60-week blowout

PEOPLE are waiting 60 weeks longer than they were five years ago to get into public housing in the Fremantle region.

The WA housing department revealed to the Herald this week that people on its books were waiting on average 157 weeks—three years—to get into a house. In June 2010 it was 97 weeks.

The figure is worst for those who aren’t deemed a priority. Over the same period the number of people on the waiting list has dropped from 1729 to 1388.

Anyone pinning their hopes on getting into long-planned public housing on a vacant super-block in White Gum Valley is in for a rude shock: as flagged by the Herald last week that project has been axed.

Homeswest acting director-general Paul Whyte says the land is too valuable for public tenancies: the department will sell the blocks and use proceeds to “support affordable housing opportunities in alternative locations”.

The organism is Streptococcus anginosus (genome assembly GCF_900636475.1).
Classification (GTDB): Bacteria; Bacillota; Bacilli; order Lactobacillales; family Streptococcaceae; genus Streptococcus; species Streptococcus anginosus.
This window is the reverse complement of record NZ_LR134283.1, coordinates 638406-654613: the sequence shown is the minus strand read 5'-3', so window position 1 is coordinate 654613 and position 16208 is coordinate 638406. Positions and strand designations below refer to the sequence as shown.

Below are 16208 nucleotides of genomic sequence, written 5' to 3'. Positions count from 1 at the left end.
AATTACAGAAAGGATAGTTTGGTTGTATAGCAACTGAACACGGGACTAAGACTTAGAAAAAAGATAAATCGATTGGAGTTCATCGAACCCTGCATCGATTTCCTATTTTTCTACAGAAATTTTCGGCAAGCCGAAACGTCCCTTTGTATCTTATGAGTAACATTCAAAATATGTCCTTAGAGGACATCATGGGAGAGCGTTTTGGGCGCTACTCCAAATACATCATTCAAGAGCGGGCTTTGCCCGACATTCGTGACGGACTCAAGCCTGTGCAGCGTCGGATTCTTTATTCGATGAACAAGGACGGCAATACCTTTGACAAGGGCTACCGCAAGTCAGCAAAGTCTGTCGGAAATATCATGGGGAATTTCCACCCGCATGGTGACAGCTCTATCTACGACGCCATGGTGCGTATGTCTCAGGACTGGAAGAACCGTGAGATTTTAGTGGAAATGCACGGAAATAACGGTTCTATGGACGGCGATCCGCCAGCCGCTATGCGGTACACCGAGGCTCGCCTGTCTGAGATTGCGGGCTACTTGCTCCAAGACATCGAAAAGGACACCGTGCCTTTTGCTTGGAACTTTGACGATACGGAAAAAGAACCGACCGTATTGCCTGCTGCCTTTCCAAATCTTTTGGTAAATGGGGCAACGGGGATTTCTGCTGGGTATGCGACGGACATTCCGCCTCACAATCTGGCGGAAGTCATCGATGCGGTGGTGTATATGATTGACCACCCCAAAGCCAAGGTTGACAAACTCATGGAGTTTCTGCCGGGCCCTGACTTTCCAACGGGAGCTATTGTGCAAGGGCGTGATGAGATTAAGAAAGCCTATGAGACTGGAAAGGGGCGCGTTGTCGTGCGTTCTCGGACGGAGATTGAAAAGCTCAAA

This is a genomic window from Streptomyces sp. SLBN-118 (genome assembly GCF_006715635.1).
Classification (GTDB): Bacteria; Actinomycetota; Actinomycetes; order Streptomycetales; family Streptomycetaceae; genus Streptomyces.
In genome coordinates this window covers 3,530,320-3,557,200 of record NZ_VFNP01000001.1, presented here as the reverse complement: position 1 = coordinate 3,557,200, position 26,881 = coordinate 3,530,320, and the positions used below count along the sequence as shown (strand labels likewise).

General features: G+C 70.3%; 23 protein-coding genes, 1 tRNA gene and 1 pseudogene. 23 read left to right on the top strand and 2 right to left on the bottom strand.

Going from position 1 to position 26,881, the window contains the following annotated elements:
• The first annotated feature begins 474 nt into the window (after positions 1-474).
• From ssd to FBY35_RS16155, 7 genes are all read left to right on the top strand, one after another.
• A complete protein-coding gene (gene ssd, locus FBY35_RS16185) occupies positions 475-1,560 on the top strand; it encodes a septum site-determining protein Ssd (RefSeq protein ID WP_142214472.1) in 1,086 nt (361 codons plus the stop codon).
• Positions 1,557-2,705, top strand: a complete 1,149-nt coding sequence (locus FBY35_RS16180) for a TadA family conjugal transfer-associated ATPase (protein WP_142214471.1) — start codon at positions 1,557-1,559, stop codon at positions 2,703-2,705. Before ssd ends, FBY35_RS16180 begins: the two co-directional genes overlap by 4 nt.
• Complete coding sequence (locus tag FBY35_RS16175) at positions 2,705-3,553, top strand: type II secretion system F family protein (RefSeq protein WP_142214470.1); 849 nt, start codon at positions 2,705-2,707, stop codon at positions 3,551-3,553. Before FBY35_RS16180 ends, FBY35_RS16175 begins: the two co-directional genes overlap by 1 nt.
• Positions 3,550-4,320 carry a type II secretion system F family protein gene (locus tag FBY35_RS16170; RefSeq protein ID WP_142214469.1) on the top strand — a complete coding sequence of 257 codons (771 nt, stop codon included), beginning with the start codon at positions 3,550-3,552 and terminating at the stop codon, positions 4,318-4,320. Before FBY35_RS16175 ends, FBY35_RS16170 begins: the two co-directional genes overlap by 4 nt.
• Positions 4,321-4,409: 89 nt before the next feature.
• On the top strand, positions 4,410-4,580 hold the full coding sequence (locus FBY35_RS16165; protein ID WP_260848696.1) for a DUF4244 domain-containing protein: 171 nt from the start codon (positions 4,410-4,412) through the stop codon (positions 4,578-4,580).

He notes the department has provided 19,000 places under its affordable housing strategy—just 1000 shy of its 20,000 target for 2020.

He says Homeswest scored $560 million in this year’s state budget for 1500 homes, and will work with Fremantle council to “explore other renewal and redevelopment opportunities in Hilton and Beaconsfield”.

Willagee Labor MP Peter Tinley accuses the department of land-banking while people go homeless.

His office has been watching several Homeswest-owned properties that have been vacant for years. Some are boarded up but others have been demolished. The department’s told him it doesn’t let the places because it wants councils to rezone so it can build more units. But the MP says people can’t wait and shouldn’t have to, if homes are available: “Every week I have people attending my office who have been on the public housing waiting list for years and years,” he says. “To see dormant housing lots is very frustrating.”


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